Staver said the bill is a direct attack on free speech by self-interested politicians.
“It’s a threat to them and their power. As we start to take incumbents out … they lose their power base,” he told me.
The bill passed the House 166-6, but when it reached the Senate Ethics Committee earlier this month activists rallied against it with exactly the kind of behavior Ralston abhors. People like Staver activated their networks to call and email committee members opposing the bill.
Staver sent a warning about HB 370 to the people on his email list that featured a picture of Benjamin Franklin with tape over his mouth and the warning, “Don’t let them kill free speech in Georgia tomorrow!” The mailer listed the members of the Senate committee.
“They got a ton of phone calls,” Staver crowed. “They don’t like phone calls and they don’t like visits.”
Apparently it worked. The committee members pledged to pull the offending language from the bill.
Staver said he is a self-funded activist. Forcing him to register and disclose his finances is just an attempt to stifle him. He’s disappointed that the effort comes from the GOP-dominated House.
“It’s mostly Republicans,” he said. “You shouldn’t have to fight your own party, but we have to because you can’t fix stupid.”
Georgia actually is behind the curve on this. Dozens of states have either already passed legislation requiring more disclosure of “dark money” groups or are entertaining legislation to do so, despite the fact that influential political voices, like the conservative Heritage Foundation, oppose it.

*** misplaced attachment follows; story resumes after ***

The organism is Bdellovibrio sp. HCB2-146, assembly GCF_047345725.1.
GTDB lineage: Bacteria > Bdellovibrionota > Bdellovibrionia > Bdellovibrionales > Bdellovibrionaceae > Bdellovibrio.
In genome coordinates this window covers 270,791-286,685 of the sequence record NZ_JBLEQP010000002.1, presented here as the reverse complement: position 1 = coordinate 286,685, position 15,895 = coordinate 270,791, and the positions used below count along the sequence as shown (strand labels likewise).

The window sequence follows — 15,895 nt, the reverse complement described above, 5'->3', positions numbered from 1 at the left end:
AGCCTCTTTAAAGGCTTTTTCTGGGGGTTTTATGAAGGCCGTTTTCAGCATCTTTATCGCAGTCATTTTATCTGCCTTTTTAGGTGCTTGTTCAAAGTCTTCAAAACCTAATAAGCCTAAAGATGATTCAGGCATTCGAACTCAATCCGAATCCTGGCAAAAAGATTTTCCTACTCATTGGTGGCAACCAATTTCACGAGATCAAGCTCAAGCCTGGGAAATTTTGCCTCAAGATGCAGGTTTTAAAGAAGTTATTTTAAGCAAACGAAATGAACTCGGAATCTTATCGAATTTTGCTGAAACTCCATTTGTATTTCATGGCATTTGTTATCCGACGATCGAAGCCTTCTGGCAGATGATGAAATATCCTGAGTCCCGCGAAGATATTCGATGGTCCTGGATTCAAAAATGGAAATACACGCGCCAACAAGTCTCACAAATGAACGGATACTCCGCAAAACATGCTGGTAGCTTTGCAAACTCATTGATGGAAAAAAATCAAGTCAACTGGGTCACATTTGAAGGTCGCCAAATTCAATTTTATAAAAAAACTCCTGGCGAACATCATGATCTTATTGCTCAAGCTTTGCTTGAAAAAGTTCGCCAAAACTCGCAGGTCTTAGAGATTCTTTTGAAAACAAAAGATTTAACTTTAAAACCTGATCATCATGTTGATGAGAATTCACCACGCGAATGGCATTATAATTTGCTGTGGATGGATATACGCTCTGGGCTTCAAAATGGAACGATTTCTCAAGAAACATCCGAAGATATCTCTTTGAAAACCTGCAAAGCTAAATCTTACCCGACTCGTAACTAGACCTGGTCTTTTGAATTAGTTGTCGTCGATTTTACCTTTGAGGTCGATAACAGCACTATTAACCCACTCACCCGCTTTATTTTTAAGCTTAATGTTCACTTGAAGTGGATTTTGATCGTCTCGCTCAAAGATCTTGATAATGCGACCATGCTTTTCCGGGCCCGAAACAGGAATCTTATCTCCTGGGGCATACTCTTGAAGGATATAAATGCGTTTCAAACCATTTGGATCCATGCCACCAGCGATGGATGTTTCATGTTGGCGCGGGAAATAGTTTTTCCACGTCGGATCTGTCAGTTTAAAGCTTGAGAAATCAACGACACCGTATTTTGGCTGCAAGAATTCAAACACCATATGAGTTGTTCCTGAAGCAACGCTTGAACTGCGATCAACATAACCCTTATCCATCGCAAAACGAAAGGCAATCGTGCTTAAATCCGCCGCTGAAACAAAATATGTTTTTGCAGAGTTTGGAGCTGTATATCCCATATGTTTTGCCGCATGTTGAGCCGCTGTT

Donor lists for non-profit, social welfare organizations have a long history of secrecy. And for a reason with roots in the Deep South. In 1958, the Supreme Court ruled that the NAACP could not be required to turn over its donor list to the state of Alabama.
In that ruling, the court said making the NAACP’s lists public would discourage the group’s civil rights activities and drive away members afraid “of the consequences of this exposure.” In 1958, that meant the threat of violence from baton-wielding state police or the Ku Klux Klan to silence dissent.
The political value of “social welfare” groups exploded in 2010 when the Supreme Court ruled in Citizens United that these non-profits can spend unlimited amounts of money on political speech but do not have to disclose their donors.
Conservative activists are on the offensive saying states are just trying to crush grassroots opposition.
Ralston said that’s absurd.
There are no limits proposed in HB 370, he said. “We’re simply saying tell us who you are so the public can judge fairly who’s supporting who and who’s opposing who. To me, it’s just fundamentally fair,” he said.
HB 370 still has to pass the Senate. If it does, Ralston indicated he will push to restore the disclosure provisions. If that happens “we’re going to know who they are, we’re going to know where they are from,” he said. “We’re going to be able (to know) what their interest is.”